AG index page FAO homepage
Print this page | Close

ARCHIVE H7N9 situation update

02 October 2019, 17:00 hours; Rome

The next update will be issued on 06 November 2019

Disclaimer

Information provided herein is current as of the date of issue. Information added or changed since the last H7N9 situation update appears in red. Human cases are depicted in the geographic location of their report. For some cases, exposure may have occurred in one geographic location but reported in another. For cases with unknown onset date, reporting date was used instead. FAO compiles information drawn from multiple national (Ministries of Agriculture or Livestock, Ministries of Health, Provincial Government websites; Centers for Disease Prevention and Control [CDC]) and international sources (World Health Organization [WHO], World Organisation for Animal Health [OIE]) as well as peer-reviewed scientific articles. FAO makes every effort to ensure, but does not guarantee, accuracy, completeness or authenticity of the information. The designation employed and the presentation of material on the map do not imply the expression of any opinion whatsoever on the part of FAO concerning the legal or constitutional status of any country, territory or sea area, or concerning the delimitation of frontiers.

 

 Overview

Hazard: Influenza A(H7N9) virus with pandemic potential.
Country: China; imported cases in Malaysia (1) and Canada (2).
Number of human cases: 1,568 confirmed; 616 deaths (since February 2013).
New findings in birds / environment since last update (04 September 2019): 21

New human cases since last update (04 September 2019): 0

Map. Human cases and positive findings in birds or the environment in China

Human cases and positive findings in birds or the environment
Click to enlarge - Note: Human cases are depicted in the geographic location where they were reported; for some cases, exposure may have occurred in a different geographic location. During period 7 (October 2018-September 2019), 8 positive samples were detected in the exact same location in Liaoning Province (see map). For 14 samples from Inner Mongolia Autonomous Region the precise geographic location is currently unknown; these findings are therefore not shown on the map.

 

Provinces/municipalities affected: Beijing, Chongqing, Shanghai and Tianjin Municipalities; Anhui, Fujian, Gansu, Guangdong, Guizhou, Hebei, Heilongjiang, Henan, Hubei, Hunan, Jiangsu, Jiangxi, Jilin, Liaoning, Qinghai, Shaanxi, Shanxi, Shandong, Sichuan, Taiwan, Yunnan and Zhejiang Provinces; Hong Kong SAR, Macao SAR; Guangxi, Inner Mongolia, Ningxia Hui, Tibet and Xinjiang Uyghur Autonomous Regions (China); Sabah (Malaysia); British Columbia (Canada).

Highly pathogenic virus findings: Since 10 January 2017, highly pathogenic avian influenza (HPAI) type H7N9 virus was detected in a total of 66 poultry or environmental samples (46 chickens, 8 peacocks, 2 duck and 10 environmental samples); H7N9 virus isolates from 32 human cases were found to be HPAI virus.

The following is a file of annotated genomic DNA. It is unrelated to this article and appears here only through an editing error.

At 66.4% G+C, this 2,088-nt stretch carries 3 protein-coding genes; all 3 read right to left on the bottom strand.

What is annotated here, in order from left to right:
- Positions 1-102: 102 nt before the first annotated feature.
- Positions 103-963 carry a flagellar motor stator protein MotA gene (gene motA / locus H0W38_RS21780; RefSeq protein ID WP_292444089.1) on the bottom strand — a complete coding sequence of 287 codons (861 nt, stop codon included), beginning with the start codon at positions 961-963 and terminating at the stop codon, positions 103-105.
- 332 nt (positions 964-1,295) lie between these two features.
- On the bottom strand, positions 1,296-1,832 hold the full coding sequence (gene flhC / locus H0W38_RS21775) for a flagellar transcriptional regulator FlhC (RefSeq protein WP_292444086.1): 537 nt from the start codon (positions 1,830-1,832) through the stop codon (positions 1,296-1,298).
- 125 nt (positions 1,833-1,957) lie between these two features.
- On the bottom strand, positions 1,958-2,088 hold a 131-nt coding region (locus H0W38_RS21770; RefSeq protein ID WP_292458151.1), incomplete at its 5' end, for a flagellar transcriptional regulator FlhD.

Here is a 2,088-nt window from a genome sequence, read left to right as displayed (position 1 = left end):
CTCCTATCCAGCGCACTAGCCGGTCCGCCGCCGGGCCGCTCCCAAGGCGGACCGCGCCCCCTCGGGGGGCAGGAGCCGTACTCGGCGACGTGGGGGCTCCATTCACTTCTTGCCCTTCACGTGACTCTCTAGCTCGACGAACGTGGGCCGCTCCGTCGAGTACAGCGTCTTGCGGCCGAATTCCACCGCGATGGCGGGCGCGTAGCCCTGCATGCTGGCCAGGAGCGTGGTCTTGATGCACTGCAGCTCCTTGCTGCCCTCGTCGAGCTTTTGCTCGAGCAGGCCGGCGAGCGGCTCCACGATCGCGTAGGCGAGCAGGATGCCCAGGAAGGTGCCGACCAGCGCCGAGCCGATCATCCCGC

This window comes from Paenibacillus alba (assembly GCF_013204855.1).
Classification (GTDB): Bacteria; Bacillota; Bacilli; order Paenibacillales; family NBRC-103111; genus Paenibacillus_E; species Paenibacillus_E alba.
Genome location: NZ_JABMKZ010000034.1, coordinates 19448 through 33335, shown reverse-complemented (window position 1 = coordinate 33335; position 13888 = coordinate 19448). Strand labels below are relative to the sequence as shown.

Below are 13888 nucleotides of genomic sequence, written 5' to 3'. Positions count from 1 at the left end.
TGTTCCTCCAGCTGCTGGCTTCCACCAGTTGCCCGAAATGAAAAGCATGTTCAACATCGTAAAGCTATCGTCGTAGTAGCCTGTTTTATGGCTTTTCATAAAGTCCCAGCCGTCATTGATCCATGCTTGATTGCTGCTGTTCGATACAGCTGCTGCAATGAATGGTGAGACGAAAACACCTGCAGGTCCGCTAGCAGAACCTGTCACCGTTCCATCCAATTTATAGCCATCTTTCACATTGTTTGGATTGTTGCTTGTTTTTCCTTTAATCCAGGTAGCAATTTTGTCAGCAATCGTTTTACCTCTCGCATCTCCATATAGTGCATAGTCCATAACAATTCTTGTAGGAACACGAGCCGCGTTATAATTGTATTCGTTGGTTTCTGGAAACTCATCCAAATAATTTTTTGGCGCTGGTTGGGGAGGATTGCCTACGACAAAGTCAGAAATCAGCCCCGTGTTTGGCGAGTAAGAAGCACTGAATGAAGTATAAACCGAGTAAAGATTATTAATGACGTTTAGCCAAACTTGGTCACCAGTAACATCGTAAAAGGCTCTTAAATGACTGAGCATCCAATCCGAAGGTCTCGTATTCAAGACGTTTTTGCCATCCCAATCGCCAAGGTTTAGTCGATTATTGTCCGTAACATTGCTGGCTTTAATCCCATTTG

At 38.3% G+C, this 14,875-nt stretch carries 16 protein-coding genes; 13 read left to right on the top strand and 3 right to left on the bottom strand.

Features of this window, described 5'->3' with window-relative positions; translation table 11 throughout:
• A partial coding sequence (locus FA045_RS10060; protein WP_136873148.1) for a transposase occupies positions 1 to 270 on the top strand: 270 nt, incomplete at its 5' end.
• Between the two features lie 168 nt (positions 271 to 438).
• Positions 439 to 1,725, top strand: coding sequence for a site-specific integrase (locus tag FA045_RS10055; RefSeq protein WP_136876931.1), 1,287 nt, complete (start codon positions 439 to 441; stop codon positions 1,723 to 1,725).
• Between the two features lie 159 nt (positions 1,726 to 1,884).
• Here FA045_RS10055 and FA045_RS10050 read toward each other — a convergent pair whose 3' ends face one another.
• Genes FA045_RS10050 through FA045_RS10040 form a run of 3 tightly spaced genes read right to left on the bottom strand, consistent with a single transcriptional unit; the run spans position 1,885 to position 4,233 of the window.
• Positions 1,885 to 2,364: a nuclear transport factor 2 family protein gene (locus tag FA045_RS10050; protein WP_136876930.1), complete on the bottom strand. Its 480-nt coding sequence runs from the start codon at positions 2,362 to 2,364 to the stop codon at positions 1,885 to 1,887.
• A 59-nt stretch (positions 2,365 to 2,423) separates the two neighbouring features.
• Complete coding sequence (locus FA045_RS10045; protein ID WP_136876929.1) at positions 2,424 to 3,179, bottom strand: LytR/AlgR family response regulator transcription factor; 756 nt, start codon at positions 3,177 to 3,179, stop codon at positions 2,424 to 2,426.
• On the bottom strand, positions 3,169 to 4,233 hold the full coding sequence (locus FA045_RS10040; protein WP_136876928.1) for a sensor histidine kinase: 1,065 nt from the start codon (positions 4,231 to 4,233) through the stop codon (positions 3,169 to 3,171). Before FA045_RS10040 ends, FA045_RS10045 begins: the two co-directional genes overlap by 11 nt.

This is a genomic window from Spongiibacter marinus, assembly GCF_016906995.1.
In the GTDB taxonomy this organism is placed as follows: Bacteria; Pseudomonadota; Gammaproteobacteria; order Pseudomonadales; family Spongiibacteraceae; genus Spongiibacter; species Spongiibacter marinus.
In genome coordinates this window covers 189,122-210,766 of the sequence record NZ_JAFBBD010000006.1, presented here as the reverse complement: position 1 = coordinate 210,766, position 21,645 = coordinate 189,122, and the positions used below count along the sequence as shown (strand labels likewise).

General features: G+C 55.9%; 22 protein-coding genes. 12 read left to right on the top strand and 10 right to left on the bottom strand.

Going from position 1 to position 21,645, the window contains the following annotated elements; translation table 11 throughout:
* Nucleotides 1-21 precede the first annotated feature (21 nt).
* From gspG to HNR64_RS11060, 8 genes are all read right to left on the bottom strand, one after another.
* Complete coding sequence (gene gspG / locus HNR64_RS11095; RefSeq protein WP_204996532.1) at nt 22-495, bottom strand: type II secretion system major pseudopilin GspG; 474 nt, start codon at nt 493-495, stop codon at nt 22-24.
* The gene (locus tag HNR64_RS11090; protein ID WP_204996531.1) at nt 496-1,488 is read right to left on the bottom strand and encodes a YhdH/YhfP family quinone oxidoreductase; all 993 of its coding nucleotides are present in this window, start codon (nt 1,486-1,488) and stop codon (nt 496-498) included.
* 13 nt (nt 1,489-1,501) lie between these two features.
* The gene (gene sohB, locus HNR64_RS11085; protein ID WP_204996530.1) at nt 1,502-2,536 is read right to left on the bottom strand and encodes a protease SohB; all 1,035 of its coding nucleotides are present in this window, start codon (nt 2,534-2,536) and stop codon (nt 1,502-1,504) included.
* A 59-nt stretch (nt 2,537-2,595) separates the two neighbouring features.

Table 1. Number of locations testing positive for H7N9 HPAI virus (n=44) in birds and/or the environment, by province and sampling site as of 02 October 2019.

Province

LBM*

Farm

Backyard

Others**

Total

Anhui

0

1

0

0

1

Fujian

1

0

0

0

1

Guangdong

22

0

0

0

22

Guangxi

0

1

0

0

1

Hebei

0

1

0

0

1

Heilongjiang

0

1

0

0

1

Henan

0

1

0

0

1

Hunan

3

1

1

0

5

Liaoning 0 1 0 1 2

Inner Mongolia

0

2

0

0

2

Ningxia Hui

0

2

0

0

2

Shaanxi

0

2

0

0

2

Shanxi

0

1

0

0

1

Tianjin

0

1

0

0

1

Unknown

0

0

0

1

1

TOTAL

26

15

1

2 44

*LBM: live bird market; **Others include one airport and one zoo.

 

 Situation update

Animals

11 September: MARA published the results of monthly post vaccination surveillance for the period January-June 2019. During this period, 22 virological samples tested positive for H7N9 virus: 8 samples collected from peacocks during the H7N9 HPAI outbreak in Liaoning Province in March (reported earlier) and 14 chicken samples collected in Inner Mongolia Autonomous Region in April. Samples were taken in 28 administrative regions during the period January-June 2019. However, the selection of administrative regions for sampling slightly varied from one month to another. The table below summarizes the post-vaccination surveillance results by month. [reference 1, reference 2, reference 3, reference 4, reference 5, reference 6].

 

Table 2. Post vaccination monitoring results in China during the period January to June 2019, by month.

Reporting period (2019)

#serum samples collected

Average post-vaccination monitoring immunization rate (target 70%)

#virological samples collected

#H7N9 positive virological samples

January

126 998

92.36

34 815

0

February

66 572

94.84

17 042

0

March

85 973

94.19

21 975

8

April

87 940

93.03

16 980

14

May

96 152

95.39

13 029

0

June

189 453

95.34

26 767

0

 

Animal/environmental findings: Since 4 April 2013 around 2500 virological samples from the environment, chickens, pigeons, ducks, turkeys, peacocks, a tree sparrow and a magpie robin tested positive; positives mainly from live bird markets, vendors and some commercial or breeding farms.